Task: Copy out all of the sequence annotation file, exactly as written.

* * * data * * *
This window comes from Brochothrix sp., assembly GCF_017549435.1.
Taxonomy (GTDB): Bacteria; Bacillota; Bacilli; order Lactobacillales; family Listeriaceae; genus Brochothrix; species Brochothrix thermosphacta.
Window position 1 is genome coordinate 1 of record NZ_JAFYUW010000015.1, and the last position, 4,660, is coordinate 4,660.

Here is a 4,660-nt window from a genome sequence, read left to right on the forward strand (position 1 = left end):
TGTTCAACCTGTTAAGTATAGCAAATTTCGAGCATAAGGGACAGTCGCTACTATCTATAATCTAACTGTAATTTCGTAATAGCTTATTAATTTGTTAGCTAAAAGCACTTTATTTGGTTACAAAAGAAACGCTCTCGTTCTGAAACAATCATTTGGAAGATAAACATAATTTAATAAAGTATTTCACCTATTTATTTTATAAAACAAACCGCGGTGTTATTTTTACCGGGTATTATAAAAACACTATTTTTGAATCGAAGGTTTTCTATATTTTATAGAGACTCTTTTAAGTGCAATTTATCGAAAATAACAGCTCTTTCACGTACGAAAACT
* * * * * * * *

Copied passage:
This window comes from Brochothrix sp., assembly GCF_017549435.1.
Taxonomy (GTDB): Bacteria; Bacillota; Bacilli; order Lactobacillales; family Listeriaceae; genus Brochothrix; species Brochothrix thermosphacta.
Window position 1 is genome coordinate 1 of record NZ_JAFYUW010000015.1, and the last position, 4,660, is coordinate 4,660.

Here is a 4,660-nt window from a genome sequence, read left to right on the forward strand (position 1 = left end):
TGTTCAACCTGTTAAGTATAGCAAATTTCGAGCATAAGGGACAGTCGCTACTATCTATAATCTAACTGTAATTTCGTAATAGCTTATTAATTTGTTAGCTAAAAGCACTTTATTTGGTTACAAAAGAAACGCTCTCGTTCTGAAACAATCATTTGGAAGATAAACATAATTTAATAAAGTATTTCACCTATTTATTTTATAAAACAAACCGCGGTGTTATTTTTACCGGGTATTATAAAAACACTATTTTTGAATCGAAGGTTTTCTATATTTTATAGAGACTCTTTTAAGTGCAATTTATCGAAAATAACAGCTCTTTCACGTACGAAAACT